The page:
When you pop the hood on a car from the late 80s or early 90s, you might be fooled into thinking the engine has a carburetor when it actually has throttle body injection (TBI). TBI is a type of fuel injection system that served as a segue between carburation and multiport fuel injection (MPI).
Although TBI was phased out of production cars by the mid-90s, many vehicles that employ the technology are still on the road. There are also TBI fuel injection conversion kits available for many older, carburetor-equipped cars.
What is Throttle Body Injection?
TBI is a type of fuel injection system that has one or two fuel injectors mounted in a throttle body. The injectors deliver fuel into the air above the throttle plates. From there, the air-fuel mixture enters the intake manifold, where it is distributed to the engine’s individual cylinders.
A typical TBI assembly has a fuel metering body that sits on top of the throttle body.
- The throttle body portion of the assembly contains the throttle plates, idle air control valve, and throttle position sensor.
- The fuel body houses the fuel pressure regulator and one or two fuel injectors.
The vehicle’s fuel pump moves fuel from the gas tank to the throttle body assembly. Then a computer, often referred to as the powertrain control module (PCM), activates the TBI injectors. The injectors spray fuel into the throttle body bore, right above the throttle plates. To control fuel pressure, the fuel pressure regulator routes excess fuel back to the fuel tank.
During the late 80s and early 90s, TBI systems were used in a variety of different production vehicles. Some of the most well-known applications are the V6 and V8 engines found in General Motors (GM) pickups.
The video below shows a TBI system running in a GM truck:
What’s the Difference Between Throttle Body Fuel Injection, Multiport Fuel Injection, and Direct Fuel Injection?
There are three primary types of fuel injection systems found on gasoline engines. These include throttle body injection (TBI), multiport injection (MPI), and gasoline direct injection (GDI).
Throttle Body Injection (TBI)
TBI, which is basically one step up from a carburetor, is found on older vehicles. As was mentioned, the setup uses one or two throttle body-mounted injectors to spray fuel into the intake manifold. Of the three primary types of fuel injection systems, TBI is the most primitive and the least efficient.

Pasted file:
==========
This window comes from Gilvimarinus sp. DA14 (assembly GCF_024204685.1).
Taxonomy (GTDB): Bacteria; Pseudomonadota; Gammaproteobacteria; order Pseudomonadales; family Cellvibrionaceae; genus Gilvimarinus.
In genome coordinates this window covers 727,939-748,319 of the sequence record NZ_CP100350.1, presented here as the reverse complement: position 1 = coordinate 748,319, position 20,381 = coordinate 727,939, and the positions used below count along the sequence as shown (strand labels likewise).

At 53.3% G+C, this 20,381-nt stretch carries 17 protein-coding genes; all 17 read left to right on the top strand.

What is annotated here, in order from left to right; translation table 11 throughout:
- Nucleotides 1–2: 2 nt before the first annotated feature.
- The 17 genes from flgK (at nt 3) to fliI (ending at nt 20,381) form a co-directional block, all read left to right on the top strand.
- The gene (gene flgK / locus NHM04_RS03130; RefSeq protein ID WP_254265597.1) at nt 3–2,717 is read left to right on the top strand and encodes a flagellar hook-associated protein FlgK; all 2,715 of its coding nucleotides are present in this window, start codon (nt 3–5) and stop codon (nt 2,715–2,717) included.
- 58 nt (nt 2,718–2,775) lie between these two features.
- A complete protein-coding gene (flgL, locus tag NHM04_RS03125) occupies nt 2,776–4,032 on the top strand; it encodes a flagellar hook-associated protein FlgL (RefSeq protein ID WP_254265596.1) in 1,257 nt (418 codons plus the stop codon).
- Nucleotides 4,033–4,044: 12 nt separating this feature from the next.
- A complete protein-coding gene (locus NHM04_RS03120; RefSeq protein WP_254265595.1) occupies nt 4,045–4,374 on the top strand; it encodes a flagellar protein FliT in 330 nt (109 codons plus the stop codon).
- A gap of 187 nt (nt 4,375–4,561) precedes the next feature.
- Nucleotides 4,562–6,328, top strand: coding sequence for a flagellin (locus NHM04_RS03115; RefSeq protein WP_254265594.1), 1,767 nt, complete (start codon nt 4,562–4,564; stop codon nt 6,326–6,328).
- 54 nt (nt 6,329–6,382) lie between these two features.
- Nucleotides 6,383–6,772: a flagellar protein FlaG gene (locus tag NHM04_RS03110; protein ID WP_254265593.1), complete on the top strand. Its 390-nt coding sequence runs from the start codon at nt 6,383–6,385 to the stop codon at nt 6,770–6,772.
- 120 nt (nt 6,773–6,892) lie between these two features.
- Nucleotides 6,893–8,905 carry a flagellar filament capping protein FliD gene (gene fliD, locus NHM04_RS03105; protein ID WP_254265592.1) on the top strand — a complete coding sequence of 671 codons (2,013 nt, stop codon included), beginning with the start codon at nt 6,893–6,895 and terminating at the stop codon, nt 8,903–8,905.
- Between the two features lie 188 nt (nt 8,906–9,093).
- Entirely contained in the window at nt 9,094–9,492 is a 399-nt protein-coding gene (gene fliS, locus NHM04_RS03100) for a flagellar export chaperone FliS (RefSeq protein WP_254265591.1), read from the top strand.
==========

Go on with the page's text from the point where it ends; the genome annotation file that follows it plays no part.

Multiport Injection (MPI)
With MPI, there’s an individual fuel injector for each of the engine’s cylinders. Each injector sprays fuel into the intake manifold or intake port, directly above the cylinder’s intake valve (s).
Although some older vehicles (e.g., the 1957 Chevy Corvette) had MPI, the technology didn’t become commonplace until the early 90s. Some older MPI systems were purely mechanical. There were also some setups that fired the injectors in groups.
But all modern MPI systems use electronically-operated injectors that are fired sequentially (one at a time). The PCM determines when to fire the injectors based on information from a variety of sensors.
Gasoline Direct Injection (GDI)
Even though MPI is far more efficient than TBI, it’s not as efficient as the latest form of fuel injection—GDI.
Like MPI, GDI uses one fuel injector per cylinder. The difference is that, in a GDI system, the fuel injectors spray fuel directly into the engine’s combustion chambers. Also, GDI systems operate at a much higher fuel pressure than the other two types of systems.
It’s also important to note that some modern engines have both MPI and GDI fuel injection. There is one of each type of injector per cylinder.
Adding Throttle Body Fuel Injection To a Vintage Vehicle
Fuel injection conversion kits—that update an engine’s fuel system from a carburetor to fuel injection—are available for a variety of makes and models. Usually, these conversion kits employ TBI injection.
Switching from a carburetor to an EFI throttle body improves driveability and fuel economy for a better driving experience overall.